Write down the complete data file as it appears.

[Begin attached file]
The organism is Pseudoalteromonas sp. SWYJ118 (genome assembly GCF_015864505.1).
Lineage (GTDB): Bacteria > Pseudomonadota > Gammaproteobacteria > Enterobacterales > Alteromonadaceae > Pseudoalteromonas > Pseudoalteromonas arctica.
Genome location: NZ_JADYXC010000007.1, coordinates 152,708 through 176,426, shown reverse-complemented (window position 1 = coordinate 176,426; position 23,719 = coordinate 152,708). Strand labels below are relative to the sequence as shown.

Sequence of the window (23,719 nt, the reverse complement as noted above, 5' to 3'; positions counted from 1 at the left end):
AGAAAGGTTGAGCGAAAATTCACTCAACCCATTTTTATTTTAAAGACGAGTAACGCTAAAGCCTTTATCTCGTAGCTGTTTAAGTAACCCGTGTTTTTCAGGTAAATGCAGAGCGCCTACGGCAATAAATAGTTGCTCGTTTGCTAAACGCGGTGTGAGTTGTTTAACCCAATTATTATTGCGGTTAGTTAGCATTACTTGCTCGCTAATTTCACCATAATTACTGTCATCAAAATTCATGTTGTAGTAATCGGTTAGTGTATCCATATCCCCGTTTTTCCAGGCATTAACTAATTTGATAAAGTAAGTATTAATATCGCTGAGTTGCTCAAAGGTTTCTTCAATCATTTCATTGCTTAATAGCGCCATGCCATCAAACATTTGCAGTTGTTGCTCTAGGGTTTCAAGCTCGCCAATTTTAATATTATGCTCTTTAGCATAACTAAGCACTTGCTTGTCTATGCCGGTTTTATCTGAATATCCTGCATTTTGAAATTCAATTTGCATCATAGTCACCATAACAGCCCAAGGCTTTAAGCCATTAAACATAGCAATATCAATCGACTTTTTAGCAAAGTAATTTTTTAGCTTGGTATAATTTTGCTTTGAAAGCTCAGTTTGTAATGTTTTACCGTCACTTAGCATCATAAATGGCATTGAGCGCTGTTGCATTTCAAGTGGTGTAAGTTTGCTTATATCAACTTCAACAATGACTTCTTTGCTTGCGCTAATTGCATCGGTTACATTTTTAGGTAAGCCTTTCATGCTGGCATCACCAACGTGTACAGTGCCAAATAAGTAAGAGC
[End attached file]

The organism is Pseudoalteromonas sp. SWYJ118 (genome assembly GCF_015864505.1).
Lineage (GTDB): Bacteria > Pseudomonadota > Gammaproteobacteria > Enterobacterales > Alteromonadaceae > Pseudoalteromonas > Pseudoalteromonas arctica.
Genome location: NZ_JADYXC010000007.1, coordinates 152,708 through 176,426, shown reverse-complemented (window position 1 = coordinate 176,426; position 23,719 = coordinate 152,708). Strand labels below are relative to the sequence as shown.

Sequence of the window (23,719 nt, the reverse complement as noted above, 5' to 3'; positions counted from 1 at the left end):
AGAAAGGTTGAGCGAAAATTCACTCAACCCATTTTTATTTTAAAGACGAGTAACGCTAAAGCCTTTATCTCGTAGCTGTTTAAGTAACCCGTGTTTTTCAGGTAAATGCAGAGCGCCTACGGCAATAAATAGTTGCTCGTTTGCTAAACGCGGTGTGAGTTGTTTAACCCAATTATTATTGCGGTTAGTTAGCATTACTTGCTCGCTAATTTCACCATAATTACTGTCATCAAAATTCATGTTGTAGTAATCGGTTAGTGTATCCATATCCCCGTTTTTCCAGGCATTAACTAATTTGATAAAGTAAGTATTAATATCGCTGAGTTGCTCAAAGGTTTCTTCAATCATTTCATTGCTTAATAGCGCCATGCCATCAAACATTTGCAGTTGTTGCTCTAGGGTTTCAAGCTCGCCAATTTTAATATTATGCTCTTTAGCATAACTAAGCACTTGCTTGTCTATGCCGGTTTTATCTGAATATCCTGCATTTTGAAATTCAATTTGCATCATAGTCACCATAACAGCCCAAGGCTTTAAGCCATTAAACATAGCAATATCAATCGACTTTTTAGCAAAGTAATTTTTTAGCTTGGTATAATTTTGCTTTGAAAGCTCAGTTTGTAATGTTTTACCGTCACTTAGCATCATAAATGGCATTGAGCGCTGTTGCATTTCAAGTGGTGTAAGTTTGCTTATATCAACTTCAACAATGACTTCTTTGCTTGCGCTAATTGCATCGGTTACATTTTTAGGTAAGCCTTTCATGCTGGCATCACCAACGTGTACAGTGCCAAATAAGTAAGAGC